Friday, 23 February 2018

Stuck in Deep Snow

    We have a friend who lives in a very isolated part of our already very isolated valley.  To get to his place he has to drive down a 1.7km (1 mile) road that trails off a long secondary road.  His road, which was pushed in many years ago does not have any legal status and is not owned by anyone, so it is not maintained by the government.  That means that during the winter. the two residents that live at the end of it, and use the road, have to see that it gets plowed if they want to go anywhere.  Unfortunately for our friend, the other party is not very neighborly or reliable about sharing the road plowing.
    Our friend who is not presently working and doesn’t have a lot of extra money, but he has twice paid to get the road cleared of snow by a road grader.  A grader pushes the snow away off to the side of the road.  After this last big snowfall, the neighbor, who does own equipment, did clear the road with his backhoe.  Rather than pushing the snow way off to the side like the grader, he basically made a trench out of the road, enough for him to get out.  (Making such a trench will probably cause problems when the snow eventually starts to melt.)
    The snow was still falling and fairly deep in the road, when our buddy headed home the other day, and his car got bogged down in the snow in one section section of the road (photo above).  When he got stuck he tried to open the car door and discovered that he couldn’t, because of the wall of snow close against the side of the car. 
    This could have been a real dilemma, but fortunately, he had his wits about him and figured out a solution:  He had a shovel in the car, so he lowered one of the windows, then using the shovel from the open window, he was eventually able to clear enough snow away from the door so he could open it.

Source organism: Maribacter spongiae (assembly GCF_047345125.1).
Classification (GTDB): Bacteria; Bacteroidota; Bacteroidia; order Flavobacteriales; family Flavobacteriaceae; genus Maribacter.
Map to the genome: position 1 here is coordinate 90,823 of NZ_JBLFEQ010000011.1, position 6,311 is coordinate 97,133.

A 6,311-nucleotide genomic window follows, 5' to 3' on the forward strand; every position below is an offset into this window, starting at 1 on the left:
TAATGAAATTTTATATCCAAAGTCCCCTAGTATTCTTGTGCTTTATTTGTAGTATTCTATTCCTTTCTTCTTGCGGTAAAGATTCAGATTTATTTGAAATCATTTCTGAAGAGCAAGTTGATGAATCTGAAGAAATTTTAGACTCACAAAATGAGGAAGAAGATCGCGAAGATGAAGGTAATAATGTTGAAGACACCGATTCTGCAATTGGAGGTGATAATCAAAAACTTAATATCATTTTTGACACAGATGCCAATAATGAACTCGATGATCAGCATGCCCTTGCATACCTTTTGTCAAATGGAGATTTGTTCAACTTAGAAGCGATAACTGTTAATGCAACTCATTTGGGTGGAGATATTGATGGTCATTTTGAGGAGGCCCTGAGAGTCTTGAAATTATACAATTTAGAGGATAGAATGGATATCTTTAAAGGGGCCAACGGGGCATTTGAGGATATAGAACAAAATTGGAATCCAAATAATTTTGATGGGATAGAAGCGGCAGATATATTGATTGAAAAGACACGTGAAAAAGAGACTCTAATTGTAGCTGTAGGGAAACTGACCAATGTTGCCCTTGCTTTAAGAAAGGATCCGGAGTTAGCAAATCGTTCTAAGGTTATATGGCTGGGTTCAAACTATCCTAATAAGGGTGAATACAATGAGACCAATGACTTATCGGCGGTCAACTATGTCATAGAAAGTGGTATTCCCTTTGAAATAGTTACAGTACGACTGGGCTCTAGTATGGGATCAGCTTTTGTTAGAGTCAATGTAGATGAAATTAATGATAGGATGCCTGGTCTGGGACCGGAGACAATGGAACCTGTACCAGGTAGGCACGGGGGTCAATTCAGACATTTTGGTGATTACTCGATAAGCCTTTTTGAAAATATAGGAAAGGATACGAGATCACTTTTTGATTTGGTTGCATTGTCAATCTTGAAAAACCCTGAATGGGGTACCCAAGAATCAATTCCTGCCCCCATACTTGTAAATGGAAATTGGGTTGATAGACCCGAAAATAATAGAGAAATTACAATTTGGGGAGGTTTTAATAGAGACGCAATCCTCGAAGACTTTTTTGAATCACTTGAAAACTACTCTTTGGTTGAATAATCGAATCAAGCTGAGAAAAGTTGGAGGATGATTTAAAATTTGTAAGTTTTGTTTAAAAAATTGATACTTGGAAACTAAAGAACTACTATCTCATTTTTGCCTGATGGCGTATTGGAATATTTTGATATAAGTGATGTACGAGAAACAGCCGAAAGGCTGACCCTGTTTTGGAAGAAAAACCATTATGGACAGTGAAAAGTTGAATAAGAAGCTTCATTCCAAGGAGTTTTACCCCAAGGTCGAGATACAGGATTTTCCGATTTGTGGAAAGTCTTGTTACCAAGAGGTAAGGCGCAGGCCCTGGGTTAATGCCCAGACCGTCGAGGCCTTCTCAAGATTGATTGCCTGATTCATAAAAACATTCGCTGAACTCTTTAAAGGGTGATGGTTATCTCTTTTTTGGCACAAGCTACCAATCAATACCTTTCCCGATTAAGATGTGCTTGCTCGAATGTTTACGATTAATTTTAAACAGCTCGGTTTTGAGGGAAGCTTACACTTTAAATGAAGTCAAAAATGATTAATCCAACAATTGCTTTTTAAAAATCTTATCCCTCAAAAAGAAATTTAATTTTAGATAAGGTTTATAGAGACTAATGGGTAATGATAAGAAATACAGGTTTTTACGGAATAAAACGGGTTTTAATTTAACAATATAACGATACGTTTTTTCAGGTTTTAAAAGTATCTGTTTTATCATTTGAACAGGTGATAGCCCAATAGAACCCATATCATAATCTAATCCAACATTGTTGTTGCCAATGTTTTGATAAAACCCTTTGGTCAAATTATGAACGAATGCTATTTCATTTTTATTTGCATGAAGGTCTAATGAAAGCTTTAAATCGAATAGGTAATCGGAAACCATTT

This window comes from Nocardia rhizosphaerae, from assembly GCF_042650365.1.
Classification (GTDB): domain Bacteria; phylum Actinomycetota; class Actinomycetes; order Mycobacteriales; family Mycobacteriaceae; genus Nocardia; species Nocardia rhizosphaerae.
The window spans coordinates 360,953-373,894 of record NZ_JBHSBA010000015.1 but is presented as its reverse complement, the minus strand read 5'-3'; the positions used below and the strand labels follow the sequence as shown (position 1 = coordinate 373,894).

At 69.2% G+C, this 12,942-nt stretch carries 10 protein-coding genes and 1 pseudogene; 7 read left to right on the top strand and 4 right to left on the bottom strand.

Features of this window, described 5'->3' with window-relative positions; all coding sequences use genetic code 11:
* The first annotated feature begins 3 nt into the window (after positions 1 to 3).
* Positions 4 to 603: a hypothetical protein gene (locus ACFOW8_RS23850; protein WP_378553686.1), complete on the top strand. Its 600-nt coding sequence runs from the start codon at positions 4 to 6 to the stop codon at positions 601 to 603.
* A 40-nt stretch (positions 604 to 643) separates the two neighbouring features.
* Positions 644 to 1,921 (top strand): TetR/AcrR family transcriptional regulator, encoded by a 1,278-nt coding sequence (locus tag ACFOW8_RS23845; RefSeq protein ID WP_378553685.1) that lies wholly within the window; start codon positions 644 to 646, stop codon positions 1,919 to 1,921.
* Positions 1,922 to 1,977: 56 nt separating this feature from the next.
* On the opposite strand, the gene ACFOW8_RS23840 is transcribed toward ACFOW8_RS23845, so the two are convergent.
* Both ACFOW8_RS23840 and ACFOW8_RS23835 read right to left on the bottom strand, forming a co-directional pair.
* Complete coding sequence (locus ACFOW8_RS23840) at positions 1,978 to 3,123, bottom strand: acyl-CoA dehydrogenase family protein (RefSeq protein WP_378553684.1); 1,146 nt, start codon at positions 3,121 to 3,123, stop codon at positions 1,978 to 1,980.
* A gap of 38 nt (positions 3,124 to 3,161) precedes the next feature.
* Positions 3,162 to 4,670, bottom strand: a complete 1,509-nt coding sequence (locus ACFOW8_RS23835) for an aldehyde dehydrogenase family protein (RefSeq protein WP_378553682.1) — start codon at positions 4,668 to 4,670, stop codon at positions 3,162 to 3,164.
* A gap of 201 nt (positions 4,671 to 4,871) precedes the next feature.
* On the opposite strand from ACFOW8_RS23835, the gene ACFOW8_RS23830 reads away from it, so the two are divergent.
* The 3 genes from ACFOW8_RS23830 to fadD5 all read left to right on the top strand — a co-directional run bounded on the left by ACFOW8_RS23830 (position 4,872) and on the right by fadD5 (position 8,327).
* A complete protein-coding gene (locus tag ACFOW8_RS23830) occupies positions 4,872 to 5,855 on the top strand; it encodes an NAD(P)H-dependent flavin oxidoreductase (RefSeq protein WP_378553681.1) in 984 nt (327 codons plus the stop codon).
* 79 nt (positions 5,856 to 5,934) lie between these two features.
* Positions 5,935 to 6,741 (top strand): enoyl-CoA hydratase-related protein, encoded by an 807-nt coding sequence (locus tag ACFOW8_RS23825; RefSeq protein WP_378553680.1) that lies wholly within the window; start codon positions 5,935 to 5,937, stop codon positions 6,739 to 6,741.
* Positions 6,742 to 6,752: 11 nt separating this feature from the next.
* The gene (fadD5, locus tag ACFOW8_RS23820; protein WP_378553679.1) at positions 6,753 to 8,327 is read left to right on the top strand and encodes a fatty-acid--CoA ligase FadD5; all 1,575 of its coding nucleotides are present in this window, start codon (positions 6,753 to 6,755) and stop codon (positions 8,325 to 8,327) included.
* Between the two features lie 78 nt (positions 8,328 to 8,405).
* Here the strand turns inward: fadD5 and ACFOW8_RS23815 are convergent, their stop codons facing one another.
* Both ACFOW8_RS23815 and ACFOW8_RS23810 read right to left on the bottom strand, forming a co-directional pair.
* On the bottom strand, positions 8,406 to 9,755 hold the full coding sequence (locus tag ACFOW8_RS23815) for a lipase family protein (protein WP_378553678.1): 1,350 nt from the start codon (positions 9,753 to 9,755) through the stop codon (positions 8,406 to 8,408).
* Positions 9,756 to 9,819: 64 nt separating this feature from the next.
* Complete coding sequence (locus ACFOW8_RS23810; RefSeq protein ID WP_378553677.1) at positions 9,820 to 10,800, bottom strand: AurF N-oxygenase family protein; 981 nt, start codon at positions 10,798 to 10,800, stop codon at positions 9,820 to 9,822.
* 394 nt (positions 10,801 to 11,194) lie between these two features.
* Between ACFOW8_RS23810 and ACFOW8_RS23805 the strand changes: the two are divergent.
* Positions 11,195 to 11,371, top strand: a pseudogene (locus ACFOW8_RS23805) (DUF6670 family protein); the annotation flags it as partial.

Of course, that just got him out of the car, he still had to do a lot of shoveling all around and under the car before he could again start  to make his way home.  Luckily after a lot of shoveling, he did.
    In telling the story our friend mentioned another potential problem that I hadn’t even considered.  If he was halfway down the road, and met another vehicle coming toward him, because the road is now so narrow, the only way to solve that problem is for one of them to back up all the way to the end of the road.  That would be a pretty long backup.
    Living where we do does enable us to hear a lot of interesting stories about all the things people have to do, just to try to have a “normal” sort of life.
    Below is a photo of his car after he had dug it out.

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